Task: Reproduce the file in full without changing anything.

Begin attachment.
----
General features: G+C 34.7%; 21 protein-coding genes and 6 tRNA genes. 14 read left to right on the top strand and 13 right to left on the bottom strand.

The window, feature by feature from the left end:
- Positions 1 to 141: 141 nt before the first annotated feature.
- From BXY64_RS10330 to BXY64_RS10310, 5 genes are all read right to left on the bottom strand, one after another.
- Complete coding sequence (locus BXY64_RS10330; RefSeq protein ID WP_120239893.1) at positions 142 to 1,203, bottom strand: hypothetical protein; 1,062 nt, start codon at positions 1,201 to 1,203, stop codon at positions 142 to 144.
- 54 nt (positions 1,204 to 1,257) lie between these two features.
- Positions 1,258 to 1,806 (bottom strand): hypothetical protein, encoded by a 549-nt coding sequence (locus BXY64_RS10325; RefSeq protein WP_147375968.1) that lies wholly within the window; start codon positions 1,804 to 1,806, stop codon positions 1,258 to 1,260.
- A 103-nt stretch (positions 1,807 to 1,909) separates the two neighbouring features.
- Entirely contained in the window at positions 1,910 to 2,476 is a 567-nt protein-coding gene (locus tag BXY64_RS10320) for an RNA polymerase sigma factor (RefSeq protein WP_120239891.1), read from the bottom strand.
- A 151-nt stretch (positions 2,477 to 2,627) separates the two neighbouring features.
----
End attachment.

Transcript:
General features: G+C 34.7%; 21 protein-coding genes and 6 tRNA genes. 14 read left to right on the top strand and 13 right to left on the bottom strand.

The window, feature by feature from the left end:
- Positions 1 to 141: 141 nt before the first annotated feature.
- From BXY64_RS10330 to BXY64_RS10310, 5 genes are all read right to left on the bottom strand, one after another.
- Complete coding sequence (locus BXY64_RS10330; RefSeq protein ID WP_120239893.1) at positions 142 to 1,203, bottom strand: hypothetical protein; 1,062 nt, start codon at positions 1,201 to 1,203, stop codon at positions 142 to 144.
- 54 nt (positions 1,204 to 1,257) lie between these two features.
- Positions 1,258 to 1,806 (bottom strand): hypothetical protein, encoded by a 549-nt coding sequence (locus BXY64_RS10325; RefSeq protein WP_147375968.1) that lies wholly within the window; start codon positions 1,804 to 1,806, stop codon positions 1,258 to 1,260.
- A 103-nt stretch (positions 1,807 to 1,909) separates the two neighbouring features.
- Entirely contained in the window at positions 1,910 to 2,476 is a 567-nt protein-coding gene (locus tag BXY64_RS10320) for an RNA polymerase sigma factor (RefSeq protein WP_120239891.1), read from the bottom strand.
- A 151-nt stretch (positions 2,477 to 2,627) separates the two neighbouring features.